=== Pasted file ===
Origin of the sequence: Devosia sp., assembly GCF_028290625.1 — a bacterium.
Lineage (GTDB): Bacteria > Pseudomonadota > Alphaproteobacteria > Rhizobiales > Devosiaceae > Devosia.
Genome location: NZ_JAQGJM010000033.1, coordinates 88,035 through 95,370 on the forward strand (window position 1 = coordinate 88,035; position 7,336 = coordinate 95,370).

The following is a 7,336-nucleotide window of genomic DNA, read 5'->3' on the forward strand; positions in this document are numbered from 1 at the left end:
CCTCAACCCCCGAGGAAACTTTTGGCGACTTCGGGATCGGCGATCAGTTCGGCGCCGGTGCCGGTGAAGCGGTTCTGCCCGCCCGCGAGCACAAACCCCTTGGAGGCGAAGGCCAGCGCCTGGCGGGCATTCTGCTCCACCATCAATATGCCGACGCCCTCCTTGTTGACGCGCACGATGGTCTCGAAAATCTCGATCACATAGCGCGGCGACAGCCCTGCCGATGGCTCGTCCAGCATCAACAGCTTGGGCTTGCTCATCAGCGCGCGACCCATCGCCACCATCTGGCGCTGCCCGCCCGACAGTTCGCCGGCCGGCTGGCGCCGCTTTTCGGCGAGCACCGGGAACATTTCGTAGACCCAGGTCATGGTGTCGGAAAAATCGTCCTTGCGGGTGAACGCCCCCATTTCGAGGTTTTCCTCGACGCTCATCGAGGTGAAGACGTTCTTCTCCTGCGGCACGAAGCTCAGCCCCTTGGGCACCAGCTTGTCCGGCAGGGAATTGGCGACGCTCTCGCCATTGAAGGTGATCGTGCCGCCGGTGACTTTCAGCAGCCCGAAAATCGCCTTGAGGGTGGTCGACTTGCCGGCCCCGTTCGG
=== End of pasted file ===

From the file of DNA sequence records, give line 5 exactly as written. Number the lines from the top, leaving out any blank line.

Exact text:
CCTCAACCCCCGAGGAAACTTTTGGCGACTTCGGGATCGGCGATCAGTTCGGCGCCGGTGCCGGTGAAGCGGTTCTGCCCGCCCGCGAGCACAAACCCCTTGGAGGCGAAGGCCAGCGCCTGGCGGGCATTCTGCTCCACCATCAATATGCCGACGCCCTCCTTGTTGACGCGCACGATGGTCTCGAAAATCTCGATCACATAGCGCGGCGACAGCCCTGCCGATGGCTCGTCCAGCATCAACAGCTTGGGCTTGCTCATCAGCGCGCGACCCATCGCCACCATCTGGCGCTGCCCGCCCGACAGTTCGCCGGCCGGCTGGCGCCGCTTTTCGGCGAGCACCGGGAACATTTCGTAGACCCAGGTCATGGTGTCGGAAAAATCGTCCTTGCGGGTGAACGCCCCCATTTCGAGGTTTTCCTCGACGCTCATCGAGGTGAAGACGTTCTTCTCCTGCGGCACGAAGCTCAGCCCCTTGGGCACCAGCTTGTCCGGCAGGGAATTGGCGACGCTCTCGCCATTGAAGGTGATCGTGCCGCCGGTGACTTTCAGCAGCCCGAAAATCGCCTTGAGGGTGGTCGACTTGCCGGCCCCGTTCGG